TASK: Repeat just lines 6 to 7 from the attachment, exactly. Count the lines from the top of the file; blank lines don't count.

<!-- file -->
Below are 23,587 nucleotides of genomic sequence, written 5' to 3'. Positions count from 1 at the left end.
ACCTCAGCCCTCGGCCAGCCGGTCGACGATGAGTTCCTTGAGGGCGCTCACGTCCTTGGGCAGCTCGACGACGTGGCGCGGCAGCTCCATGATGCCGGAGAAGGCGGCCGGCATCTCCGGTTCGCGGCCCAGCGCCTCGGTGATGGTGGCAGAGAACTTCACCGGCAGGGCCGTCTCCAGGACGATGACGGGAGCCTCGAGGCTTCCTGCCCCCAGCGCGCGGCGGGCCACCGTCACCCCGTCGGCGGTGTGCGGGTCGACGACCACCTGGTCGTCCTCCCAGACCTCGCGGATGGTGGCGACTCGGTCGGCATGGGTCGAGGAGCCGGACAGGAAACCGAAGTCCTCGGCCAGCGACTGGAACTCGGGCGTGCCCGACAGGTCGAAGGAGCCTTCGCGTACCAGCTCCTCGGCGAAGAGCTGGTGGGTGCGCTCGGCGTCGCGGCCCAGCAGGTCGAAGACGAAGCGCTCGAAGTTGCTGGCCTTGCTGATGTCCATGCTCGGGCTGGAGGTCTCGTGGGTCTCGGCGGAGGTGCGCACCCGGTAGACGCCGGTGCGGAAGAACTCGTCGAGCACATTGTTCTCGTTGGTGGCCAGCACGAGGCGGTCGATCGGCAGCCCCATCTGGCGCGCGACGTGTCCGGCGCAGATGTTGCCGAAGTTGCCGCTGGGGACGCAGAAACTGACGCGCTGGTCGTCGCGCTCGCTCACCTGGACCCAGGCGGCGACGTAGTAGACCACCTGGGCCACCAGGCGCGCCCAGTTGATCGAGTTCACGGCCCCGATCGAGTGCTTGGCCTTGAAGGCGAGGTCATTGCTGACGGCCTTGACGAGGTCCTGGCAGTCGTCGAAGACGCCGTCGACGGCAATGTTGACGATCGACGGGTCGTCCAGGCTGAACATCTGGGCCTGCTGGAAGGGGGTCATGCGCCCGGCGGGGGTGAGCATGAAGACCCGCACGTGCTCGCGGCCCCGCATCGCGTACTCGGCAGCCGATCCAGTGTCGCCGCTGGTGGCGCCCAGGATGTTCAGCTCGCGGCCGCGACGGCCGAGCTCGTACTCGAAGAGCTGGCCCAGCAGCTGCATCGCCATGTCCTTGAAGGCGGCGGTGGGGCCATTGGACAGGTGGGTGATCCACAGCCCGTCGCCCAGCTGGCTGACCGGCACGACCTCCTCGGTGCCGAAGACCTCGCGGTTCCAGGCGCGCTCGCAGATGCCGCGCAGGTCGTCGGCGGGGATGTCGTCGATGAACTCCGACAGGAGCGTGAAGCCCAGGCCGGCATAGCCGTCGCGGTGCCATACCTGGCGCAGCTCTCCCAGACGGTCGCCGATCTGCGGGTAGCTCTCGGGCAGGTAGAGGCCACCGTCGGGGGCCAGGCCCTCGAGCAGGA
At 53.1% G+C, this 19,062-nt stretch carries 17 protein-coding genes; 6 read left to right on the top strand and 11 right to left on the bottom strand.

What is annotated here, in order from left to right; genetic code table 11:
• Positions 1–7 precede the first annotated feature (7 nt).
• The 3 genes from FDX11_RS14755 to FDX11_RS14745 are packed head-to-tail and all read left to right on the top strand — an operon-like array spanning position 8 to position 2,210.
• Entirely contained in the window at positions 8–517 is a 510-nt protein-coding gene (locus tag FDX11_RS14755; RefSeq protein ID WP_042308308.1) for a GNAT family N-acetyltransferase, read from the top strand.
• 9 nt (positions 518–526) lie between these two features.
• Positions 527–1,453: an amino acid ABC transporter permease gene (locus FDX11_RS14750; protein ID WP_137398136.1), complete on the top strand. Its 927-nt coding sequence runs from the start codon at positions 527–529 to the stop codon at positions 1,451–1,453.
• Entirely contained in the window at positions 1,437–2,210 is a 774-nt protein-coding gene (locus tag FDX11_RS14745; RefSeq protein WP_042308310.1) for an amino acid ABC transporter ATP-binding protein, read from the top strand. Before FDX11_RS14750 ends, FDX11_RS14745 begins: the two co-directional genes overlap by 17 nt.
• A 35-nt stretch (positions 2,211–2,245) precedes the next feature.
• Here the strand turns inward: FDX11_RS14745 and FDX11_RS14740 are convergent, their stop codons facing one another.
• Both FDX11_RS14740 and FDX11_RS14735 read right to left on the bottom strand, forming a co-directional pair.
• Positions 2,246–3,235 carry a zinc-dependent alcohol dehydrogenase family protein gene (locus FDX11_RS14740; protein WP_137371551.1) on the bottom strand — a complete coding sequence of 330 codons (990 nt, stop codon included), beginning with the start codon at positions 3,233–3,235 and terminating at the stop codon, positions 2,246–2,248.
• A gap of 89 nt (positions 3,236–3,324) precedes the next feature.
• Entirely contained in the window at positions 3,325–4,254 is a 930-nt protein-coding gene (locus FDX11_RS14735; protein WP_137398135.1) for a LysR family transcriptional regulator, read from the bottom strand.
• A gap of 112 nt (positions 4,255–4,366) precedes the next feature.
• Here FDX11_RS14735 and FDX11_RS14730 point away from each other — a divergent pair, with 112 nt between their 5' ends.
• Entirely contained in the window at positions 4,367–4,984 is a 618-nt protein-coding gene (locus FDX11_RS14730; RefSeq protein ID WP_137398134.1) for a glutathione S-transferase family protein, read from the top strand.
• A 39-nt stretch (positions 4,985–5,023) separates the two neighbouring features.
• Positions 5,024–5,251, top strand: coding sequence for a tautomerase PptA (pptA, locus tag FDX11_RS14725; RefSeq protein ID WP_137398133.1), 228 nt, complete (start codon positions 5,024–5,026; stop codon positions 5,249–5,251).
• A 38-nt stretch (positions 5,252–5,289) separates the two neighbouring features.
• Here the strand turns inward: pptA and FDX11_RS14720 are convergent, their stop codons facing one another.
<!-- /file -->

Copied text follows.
• The 3 genes from FDX11_RS14755 to FDX11_RS14745 are packed head-to-tail and all read left to right on the top strand — an operon-like array spanning position 8 to position 2,210.
• Entirely contained in the window at positions 8–517 is a 510-nt protein-coding gene (locus tag FDX11_RS14755; RefSeq protein ID WP_042308308.1) for a GNAT family N-acetyltransferase, read from the top strand.